The IC wants a peek at the future of your brain
- By Adam Mazmanian
- Aug 08, 2014
WHAT: The Intelligence Advanced Research Projects Activity (IARPA) is looking for ways to measure brainpower, with an eye to understanding how an individual might adapt to future job demands.
WHY: The spy skunkworks wants to take advantage of recent advances in neural mapping and measurement to get beyond traditional ways of estimating future cognitive performance like testing and inferring from past achievements, as a potential future human resources tool.
For example, research has shown that certain brain measurements can predict levels of skill acquisition in mathematical problem solving. IARPA is wondering whether this might apply to professions "where job demands and required skills change rapidly due to new environments, new competitors, and/or advances in tools and methods," according to an Aug. 1 request for information posted on the agency website.
In particular, IARPA wants ideas on "non-invasive assays of brain structure and/or function" that can predict and measure real-world learning outcomes that are "relevant to national security." This could mean anything from acquisition of human and programming languages, to the rapid absorption of information about countries and cultures, to the mastery of new computer systems or business processes.
The RFI seeks answers on what brain structures could be used to determine future performance, information on the technology used to collect neural data, and logistical hurdles to information collection at scale. In terms of measurement, IARPA is interested in how far in advance neural data can predict performance, what types of aptitudes are most likely to be predetermined by neural measurements, and whether the accuracy of predictions might vary over different population groups, according to age, gender, nationality or other factors.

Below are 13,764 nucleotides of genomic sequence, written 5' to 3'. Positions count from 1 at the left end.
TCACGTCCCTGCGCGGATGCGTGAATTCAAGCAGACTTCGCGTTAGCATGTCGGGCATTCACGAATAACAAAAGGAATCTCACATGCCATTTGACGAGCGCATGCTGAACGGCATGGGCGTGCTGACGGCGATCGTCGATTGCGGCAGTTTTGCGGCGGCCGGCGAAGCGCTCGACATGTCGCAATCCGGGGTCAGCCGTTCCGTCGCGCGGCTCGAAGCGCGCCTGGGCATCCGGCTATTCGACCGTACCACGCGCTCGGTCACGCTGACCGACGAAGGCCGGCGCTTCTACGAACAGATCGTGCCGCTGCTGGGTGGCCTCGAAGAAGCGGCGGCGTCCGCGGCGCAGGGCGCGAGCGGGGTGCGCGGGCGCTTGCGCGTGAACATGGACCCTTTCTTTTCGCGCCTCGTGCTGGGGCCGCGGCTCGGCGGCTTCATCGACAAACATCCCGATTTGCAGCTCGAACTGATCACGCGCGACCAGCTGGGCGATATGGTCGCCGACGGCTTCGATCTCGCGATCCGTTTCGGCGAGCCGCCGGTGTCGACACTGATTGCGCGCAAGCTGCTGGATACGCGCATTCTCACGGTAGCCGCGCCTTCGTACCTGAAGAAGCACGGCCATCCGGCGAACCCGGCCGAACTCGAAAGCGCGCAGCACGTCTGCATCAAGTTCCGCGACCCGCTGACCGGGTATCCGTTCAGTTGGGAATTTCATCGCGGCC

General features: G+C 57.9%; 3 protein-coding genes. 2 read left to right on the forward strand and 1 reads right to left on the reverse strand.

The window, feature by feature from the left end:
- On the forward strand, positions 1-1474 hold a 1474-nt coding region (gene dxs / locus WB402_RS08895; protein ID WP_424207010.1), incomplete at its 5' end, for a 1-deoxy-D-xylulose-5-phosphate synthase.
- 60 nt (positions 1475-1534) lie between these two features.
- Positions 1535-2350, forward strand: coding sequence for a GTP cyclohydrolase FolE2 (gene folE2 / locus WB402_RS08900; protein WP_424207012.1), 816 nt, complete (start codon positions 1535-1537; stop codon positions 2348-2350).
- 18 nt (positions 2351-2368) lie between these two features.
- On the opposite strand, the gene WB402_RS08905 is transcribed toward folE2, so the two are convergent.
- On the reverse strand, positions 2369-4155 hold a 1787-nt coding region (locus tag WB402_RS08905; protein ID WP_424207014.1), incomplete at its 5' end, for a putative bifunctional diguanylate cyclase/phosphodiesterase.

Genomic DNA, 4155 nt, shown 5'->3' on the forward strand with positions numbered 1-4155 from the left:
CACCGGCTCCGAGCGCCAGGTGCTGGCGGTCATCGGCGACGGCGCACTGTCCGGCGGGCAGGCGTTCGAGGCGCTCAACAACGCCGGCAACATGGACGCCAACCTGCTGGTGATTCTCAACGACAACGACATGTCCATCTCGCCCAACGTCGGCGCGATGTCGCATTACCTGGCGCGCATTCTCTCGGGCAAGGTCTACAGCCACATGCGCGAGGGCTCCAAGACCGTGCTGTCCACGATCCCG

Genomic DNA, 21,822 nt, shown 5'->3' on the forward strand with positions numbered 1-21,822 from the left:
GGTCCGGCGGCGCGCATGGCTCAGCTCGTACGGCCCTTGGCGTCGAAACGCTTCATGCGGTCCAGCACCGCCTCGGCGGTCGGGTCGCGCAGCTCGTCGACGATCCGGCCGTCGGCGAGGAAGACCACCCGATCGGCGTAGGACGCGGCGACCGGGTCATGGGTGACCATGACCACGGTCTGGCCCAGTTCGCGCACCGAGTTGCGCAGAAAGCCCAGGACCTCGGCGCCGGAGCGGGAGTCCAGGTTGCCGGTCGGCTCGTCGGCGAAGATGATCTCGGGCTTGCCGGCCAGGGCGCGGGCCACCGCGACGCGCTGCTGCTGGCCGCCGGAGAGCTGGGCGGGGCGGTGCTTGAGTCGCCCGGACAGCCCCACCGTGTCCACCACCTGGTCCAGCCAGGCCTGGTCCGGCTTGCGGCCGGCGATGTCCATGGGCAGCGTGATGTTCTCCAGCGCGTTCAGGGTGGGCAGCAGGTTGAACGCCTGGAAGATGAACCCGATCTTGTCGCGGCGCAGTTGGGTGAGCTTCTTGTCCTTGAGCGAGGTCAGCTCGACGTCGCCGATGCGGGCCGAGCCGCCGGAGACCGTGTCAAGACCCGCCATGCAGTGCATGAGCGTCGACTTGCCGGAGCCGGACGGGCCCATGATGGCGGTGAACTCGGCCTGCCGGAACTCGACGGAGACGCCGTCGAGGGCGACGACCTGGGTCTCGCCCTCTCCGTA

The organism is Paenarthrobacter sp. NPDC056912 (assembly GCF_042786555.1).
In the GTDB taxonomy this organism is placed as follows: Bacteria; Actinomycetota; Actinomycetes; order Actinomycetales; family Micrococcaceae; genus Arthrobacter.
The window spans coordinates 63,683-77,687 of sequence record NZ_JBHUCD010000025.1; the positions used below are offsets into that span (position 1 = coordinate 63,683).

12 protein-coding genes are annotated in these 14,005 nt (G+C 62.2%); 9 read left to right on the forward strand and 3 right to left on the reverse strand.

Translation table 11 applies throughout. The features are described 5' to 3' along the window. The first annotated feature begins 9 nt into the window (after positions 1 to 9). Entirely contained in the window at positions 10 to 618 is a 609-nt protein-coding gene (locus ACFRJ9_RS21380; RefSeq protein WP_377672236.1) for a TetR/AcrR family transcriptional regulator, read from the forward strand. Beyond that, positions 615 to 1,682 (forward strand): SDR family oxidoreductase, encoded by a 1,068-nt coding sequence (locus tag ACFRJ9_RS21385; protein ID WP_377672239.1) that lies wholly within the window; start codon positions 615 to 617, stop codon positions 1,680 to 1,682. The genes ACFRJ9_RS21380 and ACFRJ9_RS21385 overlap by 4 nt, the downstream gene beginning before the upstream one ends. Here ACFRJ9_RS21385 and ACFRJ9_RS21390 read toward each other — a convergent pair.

Click here to read the RFI.
Adam Mazmanian is executive editor of FCW.
Before joining the editing team, Mazmanian was an FCW staff writer covering Congress, government-wide technology policy, health IT and the Department of Veterans Affairs. Prior to joining FCW, Mr. Mazmanian was technology correspondent for National Journal and served in a variety of editorial at B2B news service SmartBrief. Mazmanian started his career as an arts reporter and critic, and has contributed reviews and articles to the Washington Post, the Washington City Paper, Newsday, Architect magazine, and other publications. He was an editorial assistant and staff writer at the now-defunct New York Press and arts editor at the About.com online network in the 1990s, and was a weekly contributor of music and film reviews to the Washington Times from 2007 to 2014.
Click here for previous articles by Mazmanian. Connect with him on Twitter at @thisismaz.